Though there is little in the way of action, this novel held my attention. I do, however, dislike the cover. It greatly misrepresents the story. I assume the publisher was trying to glamorize the girls to appeal to some empty-headed pre-teens. It’s just a totally blah and bleck cover.


The Phantom Tollbooth by Norton Juster (1961)

“Think of all the trouble it saves,” the man explained, and his face looked as if he’d be grinning an evil grin — if he could grin at all. “If you only do the easy and useless jobs, you’ll never have to worry about the important ones that are so difficult. You just won’t have the time. For there’s always something to do to keep you from what you really should be doing, and if it weren’t for that dreadful magic staff, you’d never know how much time you were wasting” (p 213).

The Phantom TollboothThis was a KidLit book club pick. It’s a title I thought I had never read until I came to Alec, the boy who grows down, not up. Then something triggered in my brain and I recalled my third grade teacher reading this to her class. I’m glad I found my way to it again. The timing was fortuitous as I become increasingly frustrated professionally. The absurdities Milo encounters bathed my reality into a humorous light and I felt immediately better.

Perhaps it’s knowing that my struggles are universal… ubiquitous… timeless. But after reading this, my worries seem so silly, like the demon of insincerity or the Terrible Trivium. A refreshing experience.


Prince of Shadows: A Novel of Romeo and Juliet by Rachel Caine (2014)

Prince of ShadowCaine expands the world of Shakespeare’s Romeo and Juliet, selecting Romeo’s cousin Benvolio as the narrator who assumes the title character’s role. As the Prince of Shadows, dubbed so by his close friend Mercutio, Benvolio spends his nights avenging slights by stealing and publicly, but anonymously, humiliating the offender. Romeo rounds out the threesome but he has a limited role in the novel.

Instead, Benvolio provides the backdrop to the well-known story, delving into Montague family politics. Rosaline, too, has a larger role. The real surprise came in the mystical turn the book took about half way through. It turns out Mercutio’s dying curse (A plague on both your houses) had meat to it. We all know Romeo and Juliet ended tragically, but will Benvolio and Rosaline succumb to the same fate?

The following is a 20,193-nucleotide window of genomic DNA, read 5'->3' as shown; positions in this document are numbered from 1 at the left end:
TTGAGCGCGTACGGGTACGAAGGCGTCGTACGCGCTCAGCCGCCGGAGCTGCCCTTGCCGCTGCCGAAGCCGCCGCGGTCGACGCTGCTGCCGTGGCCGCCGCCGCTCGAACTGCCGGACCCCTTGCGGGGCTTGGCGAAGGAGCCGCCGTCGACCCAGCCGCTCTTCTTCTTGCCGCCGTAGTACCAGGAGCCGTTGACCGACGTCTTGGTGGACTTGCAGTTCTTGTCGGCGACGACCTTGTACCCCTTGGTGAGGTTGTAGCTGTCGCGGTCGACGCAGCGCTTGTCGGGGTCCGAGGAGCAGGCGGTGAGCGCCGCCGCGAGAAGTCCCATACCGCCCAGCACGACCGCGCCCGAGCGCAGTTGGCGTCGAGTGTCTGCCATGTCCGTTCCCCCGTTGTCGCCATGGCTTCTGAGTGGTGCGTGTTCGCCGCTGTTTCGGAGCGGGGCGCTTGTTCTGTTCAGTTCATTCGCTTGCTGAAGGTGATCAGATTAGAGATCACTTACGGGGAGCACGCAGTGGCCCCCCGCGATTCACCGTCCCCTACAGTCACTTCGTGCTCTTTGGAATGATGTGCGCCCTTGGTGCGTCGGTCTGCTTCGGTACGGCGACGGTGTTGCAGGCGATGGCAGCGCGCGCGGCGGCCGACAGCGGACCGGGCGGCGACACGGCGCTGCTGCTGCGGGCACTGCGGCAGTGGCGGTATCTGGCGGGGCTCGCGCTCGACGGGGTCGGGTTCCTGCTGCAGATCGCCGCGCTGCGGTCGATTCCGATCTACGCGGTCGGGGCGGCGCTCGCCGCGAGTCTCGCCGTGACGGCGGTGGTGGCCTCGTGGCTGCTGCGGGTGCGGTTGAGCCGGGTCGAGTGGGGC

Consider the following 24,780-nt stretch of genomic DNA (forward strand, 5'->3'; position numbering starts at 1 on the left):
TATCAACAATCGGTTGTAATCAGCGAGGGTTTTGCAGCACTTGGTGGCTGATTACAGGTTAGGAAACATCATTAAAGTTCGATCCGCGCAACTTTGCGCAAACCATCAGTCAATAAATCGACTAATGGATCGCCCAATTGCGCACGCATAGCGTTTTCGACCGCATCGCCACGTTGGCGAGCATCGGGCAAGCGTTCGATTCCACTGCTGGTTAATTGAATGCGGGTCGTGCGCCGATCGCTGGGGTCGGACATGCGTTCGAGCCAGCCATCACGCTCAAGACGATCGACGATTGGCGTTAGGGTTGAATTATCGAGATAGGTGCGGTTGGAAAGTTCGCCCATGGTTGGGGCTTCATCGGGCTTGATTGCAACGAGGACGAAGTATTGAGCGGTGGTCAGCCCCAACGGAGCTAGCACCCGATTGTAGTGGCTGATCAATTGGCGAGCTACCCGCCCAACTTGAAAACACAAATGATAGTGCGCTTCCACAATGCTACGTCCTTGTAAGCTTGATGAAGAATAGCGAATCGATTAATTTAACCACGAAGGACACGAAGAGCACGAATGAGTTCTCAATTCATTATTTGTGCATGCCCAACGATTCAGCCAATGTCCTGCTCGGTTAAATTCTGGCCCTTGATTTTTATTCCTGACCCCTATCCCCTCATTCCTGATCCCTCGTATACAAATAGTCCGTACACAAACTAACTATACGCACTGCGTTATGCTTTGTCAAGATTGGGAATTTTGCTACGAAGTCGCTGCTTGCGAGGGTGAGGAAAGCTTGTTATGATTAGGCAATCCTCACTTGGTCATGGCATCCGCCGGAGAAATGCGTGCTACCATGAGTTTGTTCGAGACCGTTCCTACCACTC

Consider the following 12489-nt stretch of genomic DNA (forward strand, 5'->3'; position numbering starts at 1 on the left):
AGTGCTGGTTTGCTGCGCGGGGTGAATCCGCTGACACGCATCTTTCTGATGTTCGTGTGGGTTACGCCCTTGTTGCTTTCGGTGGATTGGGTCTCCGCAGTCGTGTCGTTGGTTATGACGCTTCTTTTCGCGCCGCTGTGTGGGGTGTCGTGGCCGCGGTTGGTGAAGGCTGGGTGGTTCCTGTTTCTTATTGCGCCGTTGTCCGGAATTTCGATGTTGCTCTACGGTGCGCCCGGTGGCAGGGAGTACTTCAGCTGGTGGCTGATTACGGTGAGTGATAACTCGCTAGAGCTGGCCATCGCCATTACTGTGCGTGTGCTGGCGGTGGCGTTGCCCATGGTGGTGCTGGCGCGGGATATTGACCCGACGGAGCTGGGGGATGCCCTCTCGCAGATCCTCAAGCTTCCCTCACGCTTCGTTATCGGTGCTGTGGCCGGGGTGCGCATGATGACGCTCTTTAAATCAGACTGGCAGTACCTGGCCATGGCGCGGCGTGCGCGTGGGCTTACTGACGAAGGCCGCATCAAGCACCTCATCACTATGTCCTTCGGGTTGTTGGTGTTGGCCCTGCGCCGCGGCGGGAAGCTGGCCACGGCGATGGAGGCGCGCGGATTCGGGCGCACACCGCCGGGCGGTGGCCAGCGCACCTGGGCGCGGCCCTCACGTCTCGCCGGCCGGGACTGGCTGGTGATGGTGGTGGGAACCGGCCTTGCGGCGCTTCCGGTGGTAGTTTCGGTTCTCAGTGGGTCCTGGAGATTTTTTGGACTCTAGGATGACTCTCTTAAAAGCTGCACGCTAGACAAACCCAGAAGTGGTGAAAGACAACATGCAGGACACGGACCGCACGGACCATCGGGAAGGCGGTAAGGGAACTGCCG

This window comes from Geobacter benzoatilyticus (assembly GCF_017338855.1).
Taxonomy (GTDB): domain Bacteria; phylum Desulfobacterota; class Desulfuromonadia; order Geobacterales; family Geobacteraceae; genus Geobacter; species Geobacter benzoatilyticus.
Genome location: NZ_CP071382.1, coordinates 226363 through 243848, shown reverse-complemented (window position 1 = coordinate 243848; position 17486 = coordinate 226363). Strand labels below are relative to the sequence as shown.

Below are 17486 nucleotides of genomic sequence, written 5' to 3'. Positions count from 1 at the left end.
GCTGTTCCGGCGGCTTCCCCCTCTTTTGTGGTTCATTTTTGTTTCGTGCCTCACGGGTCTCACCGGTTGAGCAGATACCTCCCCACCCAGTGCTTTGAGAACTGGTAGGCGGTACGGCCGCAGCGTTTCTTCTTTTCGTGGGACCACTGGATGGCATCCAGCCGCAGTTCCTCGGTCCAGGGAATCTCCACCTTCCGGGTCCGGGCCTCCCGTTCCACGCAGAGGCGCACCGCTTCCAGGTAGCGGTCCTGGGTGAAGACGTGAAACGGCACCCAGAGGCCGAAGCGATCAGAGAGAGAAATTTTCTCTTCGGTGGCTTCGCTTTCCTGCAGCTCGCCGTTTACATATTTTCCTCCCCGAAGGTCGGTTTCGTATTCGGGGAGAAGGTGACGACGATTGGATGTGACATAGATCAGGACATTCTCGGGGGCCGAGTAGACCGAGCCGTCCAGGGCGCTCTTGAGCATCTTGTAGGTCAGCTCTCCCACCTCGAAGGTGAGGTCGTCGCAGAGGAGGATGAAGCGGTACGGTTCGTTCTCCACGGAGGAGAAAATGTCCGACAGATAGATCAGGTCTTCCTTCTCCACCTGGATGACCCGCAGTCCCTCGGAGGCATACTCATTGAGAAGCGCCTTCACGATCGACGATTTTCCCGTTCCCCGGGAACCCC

And enjoyable read more for the language and descriptions than the plot. Mercutio is a scene stealer as well.

Library copy | 9780451414410 | Ages 14+ | New American Library


Hood by Stephen R. Lawhead (2006)

HoodThis engaging surprisingly erudite retelling of the Robin Hood myth – relocated to Wales in the 11th century – is the first in the Raven King trilogy. Bran is a young prince whose mother dies when he is just a boy. His father, no longer tempered by his wife, becomes harsh with Bran, creating a rift between the two.

When the Normans invade England and attempt to subdue the Welsh, Bran’s father and his war host are struck down. Bran and his people flee. Having never wanted the crown, Bran attempts to flee north to his kin, only to be hunted and severely wounded. This first book takes us through Bran’s transformation from handsome, disaffected and naïve youth to scarred, informed and compassionate man.

Slowly but surely familiar names appear in surprising roles. A slight magical element runs through the whole, tantalizing the reader and giving the story the little umph it needs just when the narrative starts to drag. I look forward to starting the next, Scarlet.